24. Heat Drives Geological Activity Convection: hot rock rises, cool rock falls. One convection cycle takes ~100 million years on Earth.

    25. Sources of Internal Heat • Gravitational potential energy of accreting planetesimals • Differentiation • Radioactivity

    26. Heating of Interior over Time • Accretion and differentiation when planets were young • Radioactive decay is most important heat source today

    27. Cooling of Interior • Convection • Conduction • Radiation

    28. Cooling of Interior • Convection transports heat as hot material rises and cool material falls • Conduction transfers heat from hot material to cool material • Radiation sends energy into space

    29. Thought Question What cools off faster? • A grande-size cup of Starbucks coffee • A teaspoon of cappuccino in the same cup

    30. Thought Question What cools off faster? • A grande-size cup of Starbucks coffee • A teaspoon of cappuccino in the same cup

    31. Thought Question What cools off faster? • A big terrestrial planet • A tiny terrestrial planet

    32. Thought Question What cools off faster? • A big terrestrial planet • A tiny terrestrial planet

    33. Role of Size • Smaller worlds cool off faster and harden earlier. • Moon and Mercury are now geologically “dead.”

    34. Surface Area to Volume Ratio • Heat content depends on volume. • Loss of heat through radiation depends on surface area. • Time to cool depends on surface area divided by volume: • Larger objects have a smaller ratio and cool more slowly.

    35. Planetary Magnetic Fields Moving charged particles create magnetic fields. A planet’s interior can create magnetic fields if - it is electrically conducting, & - it is circulating and/or rotating.

    36. Earth’s Magnetosphere Earth’s magnetic fields protects us from charged particles from the Sun. The charged particles can create aurorae (“Northern lights”).

    37. Thought Question If the planet core is cold, do you expect it to have magnetic fields? • Yes, refrigerator magnets are cold, and they have magnetic fields. • No, planetary magnetic fields are generated by moving charges around, and if the core is cold, nothing is moving.

    38. Thought Question If the planet core is cold, do you expect it to have magnetic fields? • Yes, refrigerator magnets are cold, and they have magnetic fields. • No, planetary magnetic fields are generated by moving charges around, and if the core is cold, nothing is moving.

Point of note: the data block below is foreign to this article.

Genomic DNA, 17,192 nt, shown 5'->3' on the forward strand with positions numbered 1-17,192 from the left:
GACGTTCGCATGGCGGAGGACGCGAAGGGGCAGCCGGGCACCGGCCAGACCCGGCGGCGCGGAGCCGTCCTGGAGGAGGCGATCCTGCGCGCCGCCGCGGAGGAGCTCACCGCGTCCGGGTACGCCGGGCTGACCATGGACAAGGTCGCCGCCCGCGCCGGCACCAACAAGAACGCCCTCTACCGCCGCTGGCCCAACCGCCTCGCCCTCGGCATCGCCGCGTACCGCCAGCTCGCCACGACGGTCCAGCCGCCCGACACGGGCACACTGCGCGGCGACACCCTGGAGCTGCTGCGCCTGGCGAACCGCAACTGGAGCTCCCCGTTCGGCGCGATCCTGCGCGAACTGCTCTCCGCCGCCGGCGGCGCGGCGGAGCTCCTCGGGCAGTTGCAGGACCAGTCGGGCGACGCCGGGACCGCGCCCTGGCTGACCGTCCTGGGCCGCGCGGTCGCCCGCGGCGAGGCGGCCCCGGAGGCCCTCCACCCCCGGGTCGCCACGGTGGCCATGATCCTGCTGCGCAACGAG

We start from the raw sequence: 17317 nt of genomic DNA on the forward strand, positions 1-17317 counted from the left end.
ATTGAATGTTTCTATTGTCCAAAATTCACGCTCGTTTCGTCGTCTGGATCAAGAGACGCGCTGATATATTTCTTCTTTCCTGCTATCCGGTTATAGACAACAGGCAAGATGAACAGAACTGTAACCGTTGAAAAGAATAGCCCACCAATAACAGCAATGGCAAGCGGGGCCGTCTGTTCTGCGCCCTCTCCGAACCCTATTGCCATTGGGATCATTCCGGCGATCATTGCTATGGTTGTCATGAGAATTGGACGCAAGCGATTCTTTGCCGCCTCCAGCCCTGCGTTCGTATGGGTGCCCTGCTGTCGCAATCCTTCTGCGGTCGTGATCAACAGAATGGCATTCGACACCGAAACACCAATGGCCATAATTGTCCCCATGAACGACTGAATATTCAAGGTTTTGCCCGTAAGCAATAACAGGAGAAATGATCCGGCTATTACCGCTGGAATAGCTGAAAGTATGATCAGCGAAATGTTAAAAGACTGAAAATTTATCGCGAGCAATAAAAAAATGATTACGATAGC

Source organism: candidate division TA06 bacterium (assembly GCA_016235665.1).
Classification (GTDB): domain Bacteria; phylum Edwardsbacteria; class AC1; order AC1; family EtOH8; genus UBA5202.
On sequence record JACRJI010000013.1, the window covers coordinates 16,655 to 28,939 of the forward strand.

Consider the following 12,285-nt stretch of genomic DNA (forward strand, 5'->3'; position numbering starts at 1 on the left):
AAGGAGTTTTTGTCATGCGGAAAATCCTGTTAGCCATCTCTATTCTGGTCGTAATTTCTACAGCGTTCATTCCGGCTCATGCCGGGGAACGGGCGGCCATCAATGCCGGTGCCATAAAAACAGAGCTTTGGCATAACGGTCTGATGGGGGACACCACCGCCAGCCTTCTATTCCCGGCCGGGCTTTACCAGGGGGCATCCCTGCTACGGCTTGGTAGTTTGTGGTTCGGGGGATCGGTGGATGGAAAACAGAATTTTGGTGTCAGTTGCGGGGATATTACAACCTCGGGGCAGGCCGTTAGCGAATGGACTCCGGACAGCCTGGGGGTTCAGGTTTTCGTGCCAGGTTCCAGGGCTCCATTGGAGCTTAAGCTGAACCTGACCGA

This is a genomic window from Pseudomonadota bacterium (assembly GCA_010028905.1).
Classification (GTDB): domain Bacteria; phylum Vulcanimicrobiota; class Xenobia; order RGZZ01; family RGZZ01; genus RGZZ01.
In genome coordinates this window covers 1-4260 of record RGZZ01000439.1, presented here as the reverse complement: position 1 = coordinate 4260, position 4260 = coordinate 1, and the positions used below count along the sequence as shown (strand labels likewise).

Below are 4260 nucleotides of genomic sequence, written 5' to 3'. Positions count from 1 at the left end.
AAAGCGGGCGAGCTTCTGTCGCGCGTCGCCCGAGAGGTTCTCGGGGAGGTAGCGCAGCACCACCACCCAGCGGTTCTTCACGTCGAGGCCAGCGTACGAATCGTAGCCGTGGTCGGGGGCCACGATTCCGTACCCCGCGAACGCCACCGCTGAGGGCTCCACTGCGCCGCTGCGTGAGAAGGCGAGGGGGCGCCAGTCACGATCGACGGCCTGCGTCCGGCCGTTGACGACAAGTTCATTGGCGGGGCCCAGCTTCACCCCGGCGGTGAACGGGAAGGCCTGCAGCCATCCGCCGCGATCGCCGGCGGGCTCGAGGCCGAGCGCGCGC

39. Special Topic:How do we know what’s inside a planet? • P waves push matter back and forth. • S waves shake matter side to side.

    40. Special Topic:How do we know what’s inside a planet? • P waves go through Earth’s core, but S waves do not. • We conclude that Earth’s core must have a liquid outer layer.

    41. What processes shape Earth’s surface?

    42. Geological Processes • Impact cratering • Impacts by asteroids or comets • Volcanism • Eruption of molten rock onto surface • Tectonics • Disruption of surface by internal stresses • Erosion • Changes made by wind, water, or ice

    43. Impact Cratering • Most cratering happened soon after the solar system formed. • Craters are about 10 times wider than objects that made them. • Small craters greatly outnumber large ones. The Production of a Crater

    44. Impact Craters Meteor Crater (Arizona) Tycho (Moon)

    45. Volcanism • Volcanism happens when molten rock (magma) finds a path through lithosphere to the surface. • Molten rock is called lava after it reaches the surface.

    46. Lava and Volcanoes Runny lava makes flat lava plains. Slightly thicker lava makes broad shield volcanoes. Thickest lava makes steep stratovolcanoes.

    47. Outgassing • Volcanism also releases gases from Earth’s interior into the atmosphere.

    48. Tectonics • Convection of the mantle creates stresses in the crust called tectonic forces. • Compression forces make mountain ranges. • A valley can form where the crust is pulled apart.

    49. Erosion • Erosion is a blanket term for weather-driven processes that break down or transport rock. • Processes that cause erosion include • Water/Ice movement by glaciers & rivers • Atmospheric Movement by wind, storms • Cyclic heating/cooling

    50. Erosion by Water • The Colorado River continues to carve the Grand Canyon.